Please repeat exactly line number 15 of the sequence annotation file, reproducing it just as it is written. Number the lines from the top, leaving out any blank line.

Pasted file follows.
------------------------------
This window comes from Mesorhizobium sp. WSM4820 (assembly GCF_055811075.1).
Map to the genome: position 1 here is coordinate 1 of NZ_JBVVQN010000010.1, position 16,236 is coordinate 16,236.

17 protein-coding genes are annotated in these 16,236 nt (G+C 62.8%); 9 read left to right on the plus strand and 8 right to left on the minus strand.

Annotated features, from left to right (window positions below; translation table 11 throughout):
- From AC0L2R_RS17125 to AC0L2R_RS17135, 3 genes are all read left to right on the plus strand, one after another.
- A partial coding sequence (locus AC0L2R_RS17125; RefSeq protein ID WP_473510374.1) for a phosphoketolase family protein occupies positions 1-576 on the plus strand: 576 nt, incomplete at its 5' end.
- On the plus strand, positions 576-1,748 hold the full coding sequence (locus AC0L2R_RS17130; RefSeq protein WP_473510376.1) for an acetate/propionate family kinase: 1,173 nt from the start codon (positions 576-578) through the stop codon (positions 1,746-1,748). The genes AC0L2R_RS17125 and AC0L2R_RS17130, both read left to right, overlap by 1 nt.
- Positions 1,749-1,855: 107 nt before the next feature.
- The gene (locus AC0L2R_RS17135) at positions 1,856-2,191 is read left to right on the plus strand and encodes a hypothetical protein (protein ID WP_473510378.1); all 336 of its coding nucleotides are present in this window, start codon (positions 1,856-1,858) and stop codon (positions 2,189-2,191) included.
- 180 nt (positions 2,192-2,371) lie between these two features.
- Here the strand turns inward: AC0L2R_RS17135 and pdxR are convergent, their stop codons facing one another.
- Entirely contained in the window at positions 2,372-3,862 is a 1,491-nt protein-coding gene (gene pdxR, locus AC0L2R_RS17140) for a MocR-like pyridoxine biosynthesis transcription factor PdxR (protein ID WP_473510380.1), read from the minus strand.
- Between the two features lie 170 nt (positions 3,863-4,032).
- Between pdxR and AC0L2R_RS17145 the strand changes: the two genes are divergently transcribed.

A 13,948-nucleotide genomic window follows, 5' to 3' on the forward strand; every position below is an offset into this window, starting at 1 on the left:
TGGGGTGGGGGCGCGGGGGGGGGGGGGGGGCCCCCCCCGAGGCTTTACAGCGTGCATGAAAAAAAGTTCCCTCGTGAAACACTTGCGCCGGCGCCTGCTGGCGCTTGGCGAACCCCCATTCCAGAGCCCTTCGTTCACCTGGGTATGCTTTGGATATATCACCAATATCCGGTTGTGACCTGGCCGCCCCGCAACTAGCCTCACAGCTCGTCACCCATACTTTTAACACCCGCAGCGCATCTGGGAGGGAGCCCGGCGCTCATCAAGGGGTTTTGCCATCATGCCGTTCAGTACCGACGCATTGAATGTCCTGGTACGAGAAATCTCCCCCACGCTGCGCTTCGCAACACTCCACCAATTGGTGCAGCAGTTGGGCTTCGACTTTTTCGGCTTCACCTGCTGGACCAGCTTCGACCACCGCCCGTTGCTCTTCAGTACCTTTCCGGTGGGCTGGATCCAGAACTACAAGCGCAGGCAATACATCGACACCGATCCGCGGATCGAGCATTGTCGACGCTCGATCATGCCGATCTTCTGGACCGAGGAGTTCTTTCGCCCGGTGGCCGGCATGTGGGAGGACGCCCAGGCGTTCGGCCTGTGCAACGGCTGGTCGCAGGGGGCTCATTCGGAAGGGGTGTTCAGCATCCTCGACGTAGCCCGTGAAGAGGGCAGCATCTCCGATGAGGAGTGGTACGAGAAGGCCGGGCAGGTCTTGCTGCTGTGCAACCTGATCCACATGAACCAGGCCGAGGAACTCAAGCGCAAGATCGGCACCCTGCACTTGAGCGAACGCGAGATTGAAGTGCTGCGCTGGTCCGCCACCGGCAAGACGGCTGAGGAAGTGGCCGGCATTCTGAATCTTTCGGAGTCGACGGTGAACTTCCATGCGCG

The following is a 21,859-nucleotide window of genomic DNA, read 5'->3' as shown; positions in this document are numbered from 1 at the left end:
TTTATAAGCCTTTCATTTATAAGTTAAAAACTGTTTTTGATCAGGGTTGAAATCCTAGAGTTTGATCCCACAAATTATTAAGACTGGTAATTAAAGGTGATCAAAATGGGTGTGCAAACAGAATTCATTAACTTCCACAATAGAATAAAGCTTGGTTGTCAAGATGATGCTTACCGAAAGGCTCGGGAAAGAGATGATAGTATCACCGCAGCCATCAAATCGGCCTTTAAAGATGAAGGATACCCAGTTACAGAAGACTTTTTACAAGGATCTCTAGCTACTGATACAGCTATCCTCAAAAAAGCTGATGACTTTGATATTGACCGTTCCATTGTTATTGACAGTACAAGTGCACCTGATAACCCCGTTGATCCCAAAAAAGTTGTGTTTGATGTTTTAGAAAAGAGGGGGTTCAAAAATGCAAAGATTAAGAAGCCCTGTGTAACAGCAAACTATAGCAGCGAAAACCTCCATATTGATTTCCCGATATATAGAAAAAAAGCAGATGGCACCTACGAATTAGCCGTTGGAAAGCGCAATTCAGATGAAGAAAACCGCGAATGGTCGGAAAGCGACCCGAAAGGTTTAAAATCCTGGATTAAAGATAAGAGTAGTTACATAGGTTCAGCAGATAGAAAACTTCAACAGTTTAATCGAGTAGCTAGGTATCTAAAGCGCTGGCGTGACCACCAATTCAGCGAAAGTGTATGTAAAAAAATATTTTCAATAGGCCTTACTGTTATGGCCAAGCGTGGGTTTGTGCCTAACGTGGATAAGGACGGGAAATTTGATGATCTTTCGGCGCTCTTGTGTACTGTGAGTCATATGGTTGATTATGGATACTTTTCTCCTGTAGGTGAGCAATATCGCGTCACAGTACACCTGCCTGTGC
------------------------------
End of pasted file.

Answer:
A 13,948-nucleotide genomic window follows, 5' to 3' on the forward strand; every position below is an offset into this window, starting at 1 on the left: